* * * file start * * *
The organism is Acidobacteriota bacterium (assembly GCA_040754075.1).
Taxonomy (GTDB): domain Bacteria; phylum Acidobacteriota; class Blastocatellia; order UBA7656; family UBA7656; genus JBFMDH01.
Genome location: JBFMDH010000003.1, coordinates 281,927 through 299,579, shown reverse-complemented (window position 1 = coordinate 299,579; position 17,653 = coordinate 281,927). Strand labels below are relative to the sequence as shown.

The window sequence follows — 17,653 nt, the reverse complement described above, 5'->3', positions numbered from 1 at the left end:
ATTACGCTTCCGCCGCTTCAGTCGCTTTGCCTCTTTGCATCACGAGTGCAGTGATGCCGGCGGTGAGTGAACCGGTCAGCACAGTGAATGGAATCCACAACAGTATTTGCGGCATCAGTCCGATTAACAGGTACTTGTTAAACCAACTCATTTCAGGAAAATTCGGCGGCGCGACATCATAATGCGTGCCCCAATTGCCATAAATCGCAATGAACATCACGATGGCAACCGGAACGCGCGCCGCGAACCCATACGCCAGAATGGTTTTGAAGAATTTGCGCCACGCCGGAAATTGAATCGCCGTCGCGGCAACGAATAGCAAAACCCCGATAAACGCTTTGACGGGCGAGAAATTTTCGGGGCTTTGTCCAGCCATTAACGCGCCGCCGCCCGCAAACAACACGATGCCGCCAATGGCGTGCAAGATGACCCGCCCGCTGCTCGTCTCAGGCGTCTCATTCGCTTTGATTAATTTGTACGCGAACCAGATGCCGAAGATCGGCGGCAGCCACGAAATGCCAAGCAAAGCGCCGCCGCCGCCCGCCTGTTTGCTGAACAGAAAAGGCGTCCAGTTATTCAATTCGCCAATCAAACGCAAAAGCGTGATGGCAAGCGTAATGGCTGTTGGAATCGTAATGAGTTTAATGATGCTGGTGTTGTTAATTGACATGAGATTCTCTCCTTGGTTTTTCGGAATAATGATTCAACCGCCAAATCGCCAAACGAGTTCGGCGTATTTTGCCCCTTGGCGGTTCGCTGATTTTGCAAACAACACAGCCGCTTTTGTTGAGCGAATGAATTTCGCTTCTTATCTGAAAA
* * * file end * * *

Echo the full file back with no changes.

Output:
The organism is Acidobacteriota bacterium (assembly GCA_040754075.1).
Taxonomy (GTDB): domain Bacteria; phylum Acidobacteriota; class Blastocatellia; order UBA7656; family UBA7656; genus JBFMDH01.
Genome location: JBFMDH010000003.1, coordinates 281,927 through 299,579, shown reverse-complemented (window position 1 = coordinate 299,579; position 17,653 = coordinate 281,927). Strand labels below are relative to the sequence as shown.

The window sequence follows — 17,653 nt, the reverse complement described above, 5'->3', positions numbered from 1 at the left end:
ATTACGCTTCCGCCGCTTCAGTCGCTTTGCCTCTTTGCATCACGAGTGCAGTGATGCCGGCGGTGAGTGAACCGGTCAGCACAGTGAATGGAATCCACAACAGTATTTGCGGCATCAGTCCGATTAACAGGTACTTGTTAAACCAACTCATTTCAGGAAAATTCGGCGGCGCGACATCATAATGCGTGCCCCAATTGCCATAAATCGCAATGAACATCACGATGGCAACCGGAACGCGCGCCGCGAACCCATACGCCAGAATGGTTTTGAAGAATTTGCGCCACGCCGGAAATTGAATCGCCGTCGCGGCAACGAATAGCAAAACCCCGATAAACGCTTTGACGGGCGAGAAATTTTCGGGGCTTTGTCCAGCCATTAACGCGCCGCCGCCCGCAAACAACACGATGCCGCCAATGGCGTGCAAGATGACCCGCCCGCTGCTCGTCTCAGGCGTCTCATTCGCTTTGATTAATTTGTACGCGAACCAGATGCCGAAGATCGGCGGCAGCCACGAAATGCCAAGCAAAGCGCCGCCGCCGCCCGCCTGTTTGCTGAACAGAAAAGGCGTCCAGTTATTCAATTCGCCAATCAAACGCAAAAGCGTGATGGCAAGCGTAATGGCTGTTGGAATCGTAATGAGTTTAATGATGCTGGTGTTGTTAATTGACATGAGATTCTCTCCTTGGTTTTTCGGAATAATGATTCAACCGCCAAATCGCCAAACGAGTTCGGCGTATTTTGCCCCTTGGCGGTTCGCTGATTTTGCAAACAACACAGCCGCTTTTGTTGAGCGAATGAATTTCGCTTCTTATCTGAAAA